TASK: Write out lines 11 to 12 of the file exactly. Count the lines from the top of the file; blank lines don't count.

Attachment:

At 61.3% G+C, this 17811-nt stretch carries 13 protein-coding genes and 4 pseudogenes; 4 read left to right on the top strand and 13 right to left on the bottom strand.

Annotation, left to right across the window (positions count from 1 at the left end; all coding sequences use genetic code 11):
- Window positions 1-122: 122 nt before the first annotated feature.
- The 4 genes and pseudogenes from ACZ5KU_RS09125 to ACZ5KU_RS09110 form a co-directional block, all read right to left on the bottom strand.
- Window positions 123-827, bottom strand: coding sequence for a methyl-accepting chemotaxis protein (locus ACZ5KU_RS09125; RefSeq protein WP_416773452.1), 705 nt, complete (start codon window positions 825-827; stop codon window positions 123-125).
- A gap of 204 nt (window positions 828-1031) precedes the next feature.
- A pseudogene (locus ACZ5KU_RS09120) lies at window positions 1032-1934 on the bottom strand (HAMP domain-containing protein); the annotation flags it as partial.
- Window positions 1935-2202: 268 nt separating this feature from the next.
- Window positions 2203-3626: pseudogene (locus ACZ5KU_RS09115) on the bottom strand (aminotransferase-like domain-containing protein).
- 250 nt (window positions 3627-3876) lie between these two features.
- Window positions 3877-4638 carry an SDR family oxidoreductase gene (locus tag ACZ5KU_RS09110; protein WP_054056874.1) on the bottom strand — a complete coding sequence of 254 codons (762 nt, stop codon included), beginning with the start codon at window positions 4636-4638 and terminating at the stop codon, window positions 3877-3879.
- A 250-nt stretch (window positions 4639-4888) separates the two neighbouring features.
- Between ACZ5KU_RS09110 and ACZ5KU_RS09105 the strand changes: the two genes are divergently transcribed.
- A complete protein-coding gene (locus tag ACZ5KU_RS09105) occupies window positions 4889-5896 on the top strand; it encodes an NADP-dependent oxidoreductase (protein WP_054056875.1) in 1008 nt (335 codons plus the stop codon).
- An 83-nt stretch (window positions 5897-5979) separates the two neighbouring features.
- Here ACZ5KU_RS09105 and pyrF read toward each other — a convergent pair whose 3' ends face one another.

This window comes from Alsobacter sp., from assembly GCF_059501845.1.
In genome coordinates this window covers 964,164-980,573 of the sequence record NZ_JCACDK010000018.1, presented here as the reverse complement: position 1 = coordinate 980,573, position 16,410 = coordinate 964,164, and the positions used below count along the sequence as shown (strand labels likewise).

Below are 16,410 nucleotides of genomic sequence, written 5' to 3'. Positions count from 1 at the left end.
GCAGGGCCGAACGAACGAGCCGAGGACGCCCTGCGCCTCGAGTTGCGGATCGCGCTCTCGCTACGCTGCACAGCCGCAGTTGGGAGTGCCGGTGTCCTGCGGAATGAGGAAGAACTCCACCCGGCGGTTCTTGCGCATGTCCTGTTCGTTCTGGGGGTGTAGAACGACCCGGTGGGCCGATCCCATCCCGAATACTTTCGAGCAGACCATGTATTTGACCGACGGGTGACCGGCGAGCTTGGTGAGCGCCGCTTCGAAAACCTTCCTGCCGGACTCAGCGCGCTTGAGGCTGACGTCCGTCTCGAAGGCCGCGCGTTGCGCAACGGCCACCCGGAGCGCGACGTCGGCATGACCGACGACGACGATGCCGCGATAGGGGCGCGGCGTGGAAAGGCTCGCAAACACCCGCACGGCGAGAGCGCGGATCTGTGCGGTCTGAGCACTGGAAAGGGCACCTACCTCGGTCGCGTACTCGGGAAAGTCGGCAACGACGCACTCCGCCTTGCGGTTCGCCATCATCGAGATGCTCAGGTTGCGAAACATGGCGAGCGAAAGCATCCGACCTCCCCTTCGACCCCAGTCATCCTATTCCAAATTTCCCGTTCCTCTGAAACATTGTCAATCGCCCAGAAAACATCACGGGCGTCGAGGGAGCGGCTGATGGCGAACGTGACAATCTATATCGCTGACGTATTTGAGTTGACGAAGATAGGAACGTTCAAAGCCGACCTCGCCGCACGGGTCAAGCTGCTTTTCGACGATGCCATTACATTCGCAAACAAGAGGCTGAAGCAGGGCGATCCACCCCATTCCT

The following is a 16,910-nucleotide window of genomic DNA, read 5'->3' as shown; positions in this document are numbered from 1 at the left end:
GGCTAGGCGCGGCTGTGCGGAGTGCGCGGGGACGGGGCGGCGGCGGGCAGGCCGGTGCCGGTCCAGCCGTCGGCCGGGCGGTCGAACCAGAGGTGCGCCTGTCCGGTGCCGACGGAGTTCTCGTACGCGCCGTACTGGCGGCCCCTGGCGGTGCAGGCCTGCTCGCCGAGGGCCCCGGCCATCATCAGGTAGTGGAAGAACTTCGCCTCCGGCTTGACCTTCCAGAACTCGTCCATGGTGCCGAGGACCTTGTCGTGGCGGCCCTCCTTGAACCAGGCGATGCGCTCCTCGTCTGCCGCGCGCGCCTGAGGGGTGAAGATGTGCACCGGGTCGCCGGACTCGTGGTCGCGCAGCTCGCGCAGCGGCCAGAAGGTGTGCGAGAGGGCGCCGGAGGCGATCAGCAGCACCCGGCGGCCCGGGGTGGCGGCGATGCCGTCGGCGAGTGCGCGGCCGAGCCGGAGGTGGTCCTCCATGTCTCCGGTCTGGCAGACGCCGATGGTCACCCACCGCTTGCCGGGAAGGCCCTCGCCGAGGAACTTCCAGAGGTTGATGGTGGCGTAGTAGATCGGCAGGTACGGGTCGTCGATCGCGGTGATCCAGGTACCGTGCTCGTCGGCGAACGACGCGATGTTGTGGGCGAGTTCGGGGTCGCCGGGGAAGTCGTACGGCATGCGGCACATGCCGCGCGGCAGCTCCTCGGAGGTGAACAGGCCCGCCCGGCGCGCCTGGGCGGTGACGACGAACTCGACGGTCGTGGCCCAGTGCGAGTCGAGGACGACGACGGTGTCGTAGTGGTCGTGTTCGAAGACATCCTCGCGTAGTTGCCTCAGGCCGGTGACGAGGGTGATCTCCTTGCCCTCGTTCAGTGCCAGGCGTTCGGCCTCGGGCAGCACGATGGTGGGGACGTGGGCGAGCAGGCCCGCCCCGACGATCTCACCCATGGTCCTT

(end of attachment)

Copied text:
- Window positions 3877-4638 carry an SDR family oxidoreductase gene (locus tag ACZ5KU_RS09110; protein WP_054056874.1) on the bottom strand — a complete coding sequence of 254 codons (762 nt, stop codon included), beginning with the start codon at window positions 4636-4638 and terminating at the stop codon, window positions 3877-3879.
- A 250-nt stretch (window positions 4639-4888) separates the two neighbouring features.